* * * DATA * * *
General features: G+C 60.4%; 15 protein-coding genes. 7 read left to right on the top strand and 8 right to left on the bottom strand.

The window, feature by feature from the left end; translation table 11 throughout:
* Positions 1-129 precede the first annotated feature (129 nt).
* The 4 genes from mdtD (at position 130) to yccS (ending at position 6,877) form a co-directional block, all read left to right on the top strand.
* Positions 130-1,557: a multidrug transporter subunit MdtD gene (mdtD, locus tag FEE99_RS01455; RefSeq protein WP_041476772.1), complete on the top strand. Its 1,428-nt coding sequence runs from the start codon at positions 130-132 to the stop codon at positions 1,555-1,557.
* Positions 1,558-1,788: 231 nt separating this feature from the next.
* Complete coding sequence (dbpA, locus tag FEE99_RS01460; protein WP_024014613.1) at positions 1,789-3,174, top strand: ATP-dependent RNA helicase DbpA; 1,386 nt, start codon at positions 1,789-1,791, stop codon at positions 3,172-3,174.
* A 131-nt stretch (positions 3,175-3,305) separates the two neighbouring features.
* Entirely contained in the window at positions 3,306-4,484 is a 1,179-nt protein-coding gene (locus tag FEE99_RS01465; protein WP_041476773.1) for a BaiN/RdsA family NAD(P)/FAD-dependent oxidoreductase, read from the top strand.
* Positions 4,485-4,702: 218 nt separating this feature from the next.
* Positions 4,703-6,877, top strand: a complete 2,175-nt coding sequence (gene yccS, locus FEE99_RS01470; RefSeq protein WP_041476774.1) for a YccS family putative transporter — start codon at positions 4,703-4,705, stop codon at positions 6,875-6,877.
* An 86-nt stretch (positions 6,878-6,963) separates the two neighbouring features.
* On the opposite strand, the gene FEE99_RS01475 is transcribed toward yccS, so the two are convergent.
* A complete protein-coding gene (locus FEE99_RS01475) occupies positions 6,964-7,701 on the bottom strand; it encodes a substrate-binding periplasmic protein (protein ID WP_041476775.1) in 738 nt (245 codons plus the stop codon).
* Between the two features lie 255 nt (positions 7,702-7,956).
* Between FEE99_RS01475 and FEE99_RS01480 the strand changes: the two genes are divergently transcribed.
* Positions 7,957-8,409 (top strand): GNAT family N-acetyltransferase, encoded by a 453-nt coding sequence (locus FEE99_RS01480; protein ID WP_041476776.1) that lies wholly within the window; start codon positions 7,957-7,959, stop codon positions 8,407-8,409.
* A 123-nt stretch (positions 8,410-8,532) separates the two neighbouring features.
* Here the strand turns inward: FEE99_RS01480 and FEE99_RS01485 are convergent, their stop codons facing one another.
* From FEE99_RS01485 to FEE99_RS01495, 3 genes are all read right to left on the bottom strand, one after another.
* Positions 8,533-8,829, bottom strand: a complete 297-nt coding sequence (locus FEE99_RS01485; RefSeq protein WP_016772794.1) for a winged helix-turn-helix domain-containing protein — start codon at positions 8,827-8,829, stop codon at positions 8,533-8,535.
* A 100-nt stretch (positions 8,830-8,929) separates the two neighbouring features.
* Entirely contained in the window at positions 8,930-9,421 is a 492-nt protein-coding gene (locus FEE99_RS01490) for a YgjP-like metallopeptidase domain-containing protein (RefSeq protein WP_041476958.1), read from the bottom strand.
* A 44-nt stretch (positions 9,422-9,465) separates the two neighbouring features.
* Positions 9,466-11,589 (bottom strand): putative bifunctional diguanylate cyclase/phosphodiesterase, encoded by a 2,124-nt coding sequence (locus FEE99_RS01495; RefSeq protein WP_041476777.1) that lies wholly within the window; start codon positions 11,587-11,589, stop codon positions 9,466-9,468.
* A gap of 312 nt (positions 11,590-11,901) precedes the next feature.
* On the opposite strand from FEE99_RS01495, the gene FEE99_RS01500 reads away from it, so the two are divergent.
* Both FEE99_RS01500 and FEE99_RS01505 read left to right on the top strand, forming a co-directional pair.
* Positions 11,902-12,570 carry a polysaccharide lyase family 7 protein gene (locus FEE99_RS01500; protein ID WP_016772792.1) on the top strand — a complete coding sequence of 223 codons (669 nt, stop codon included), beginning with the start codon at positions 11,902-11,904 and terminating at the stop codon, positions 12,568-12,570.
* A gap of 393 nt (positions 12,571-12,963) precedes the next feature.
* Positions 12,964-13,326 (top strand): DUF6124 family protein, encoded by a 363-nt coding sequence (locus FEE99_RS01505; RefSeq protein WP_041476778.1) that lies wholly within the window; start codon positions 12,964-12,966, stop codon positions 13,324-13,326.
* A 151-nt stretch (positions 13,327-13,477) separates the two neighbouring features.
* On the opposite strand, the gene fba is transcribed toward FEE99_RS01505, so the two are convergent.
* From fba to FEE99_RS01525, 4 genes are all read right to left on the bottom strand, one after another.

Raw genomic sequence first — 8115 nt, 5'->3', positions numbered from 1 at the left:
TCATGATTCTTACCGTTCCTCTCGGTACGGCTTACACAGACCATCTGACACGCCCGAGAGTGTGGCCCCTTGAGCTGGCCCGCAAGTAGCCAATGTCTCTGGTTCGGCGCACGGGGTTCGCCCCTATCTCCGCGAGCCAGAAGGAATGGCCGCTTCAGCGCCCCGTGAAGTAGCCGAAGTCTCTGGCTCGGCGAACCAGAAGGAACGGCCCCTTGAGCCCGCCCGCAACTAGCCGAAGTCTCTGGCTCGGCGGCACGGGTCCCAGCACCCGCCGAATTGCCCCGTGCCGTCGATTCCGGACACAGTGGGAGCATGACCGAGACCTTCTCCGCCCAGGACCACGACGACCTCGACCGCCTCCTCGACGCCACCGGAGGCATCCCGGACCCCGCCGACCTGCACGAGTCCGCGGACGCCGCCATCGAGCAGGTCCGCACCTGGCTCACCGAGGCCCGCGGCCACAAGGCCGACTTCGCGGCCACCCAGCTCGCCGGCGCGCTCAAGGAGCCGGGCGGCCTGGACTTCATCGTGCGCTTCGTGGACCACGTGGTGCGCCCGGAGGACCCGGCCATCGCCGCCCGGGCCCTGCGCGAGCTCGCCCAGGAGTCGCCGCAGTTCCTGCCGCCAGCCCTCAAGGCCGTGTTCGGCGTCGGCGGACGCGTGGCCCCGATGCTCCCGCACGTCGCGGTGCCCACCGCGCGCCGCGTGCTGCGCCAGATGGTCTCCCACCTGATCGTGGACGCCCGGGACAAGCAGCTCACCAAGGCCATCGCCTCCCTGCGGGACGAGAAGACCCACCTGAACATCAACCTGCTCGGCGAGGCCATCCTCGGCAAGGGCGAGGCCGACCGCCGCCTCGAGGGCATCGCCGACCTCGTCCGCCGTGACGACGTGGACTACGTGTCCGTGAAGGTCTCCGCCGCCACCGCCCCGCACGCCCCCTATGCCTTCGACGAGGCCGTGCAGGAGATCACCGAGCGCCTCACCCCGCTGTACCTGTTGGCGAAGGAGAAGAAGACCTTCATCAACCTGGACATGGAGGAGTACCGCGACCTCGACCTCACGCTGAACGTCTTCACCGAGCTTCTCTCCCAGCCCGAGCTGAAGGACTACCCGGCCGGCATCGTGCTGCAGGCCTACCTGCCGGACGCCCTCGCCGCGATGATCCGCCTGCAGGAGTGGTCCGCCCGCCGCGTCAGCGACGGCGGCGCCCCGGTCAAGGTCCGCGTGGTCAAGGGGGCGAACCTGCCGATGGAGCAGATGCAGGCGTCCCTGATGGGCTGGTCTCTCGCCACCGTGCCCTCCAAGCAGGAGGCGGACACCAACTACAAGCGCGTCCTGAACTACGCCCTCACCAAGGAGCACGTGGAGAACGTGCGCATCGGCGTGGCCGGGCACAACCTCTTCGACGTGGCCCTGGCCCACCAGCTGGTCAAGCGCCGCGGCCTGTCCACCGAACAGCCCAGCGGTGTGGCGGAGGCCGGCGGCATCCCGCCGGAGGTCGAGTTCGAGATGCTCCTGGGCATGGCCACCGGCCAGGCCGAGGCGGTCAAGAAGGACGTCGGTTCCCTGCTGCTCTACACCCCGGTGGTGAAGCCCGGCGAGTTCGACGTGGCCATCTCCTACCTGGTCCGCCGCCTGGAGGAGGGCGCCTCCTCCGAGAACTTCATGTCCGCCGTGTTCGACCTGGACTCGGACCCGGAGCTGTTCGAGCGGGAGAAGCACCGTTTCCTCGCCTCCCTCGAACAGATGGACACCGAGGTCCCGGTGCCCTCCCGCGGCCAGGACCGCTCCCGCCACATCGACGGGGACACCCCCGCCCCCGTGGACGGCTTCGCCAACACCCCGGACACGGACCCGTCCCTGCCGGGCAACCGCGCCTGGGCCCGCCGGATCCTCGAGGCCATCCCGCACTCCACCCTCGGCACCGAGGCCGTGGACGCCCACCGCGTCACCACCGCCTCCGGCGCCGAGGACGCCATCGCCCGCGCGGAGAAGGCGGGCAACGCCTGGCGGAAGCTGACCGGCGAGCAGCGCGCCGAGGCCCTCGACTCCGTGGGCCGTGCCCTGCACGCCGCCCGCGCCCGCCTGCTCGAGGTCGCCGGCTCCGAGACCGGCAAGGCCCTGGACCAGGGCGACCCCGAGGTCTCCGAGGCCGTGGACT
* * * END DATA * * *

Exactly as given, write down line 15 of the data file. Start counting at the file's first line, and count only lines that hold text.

* Between the two features lie 255 nt (positions 7,702-7,956).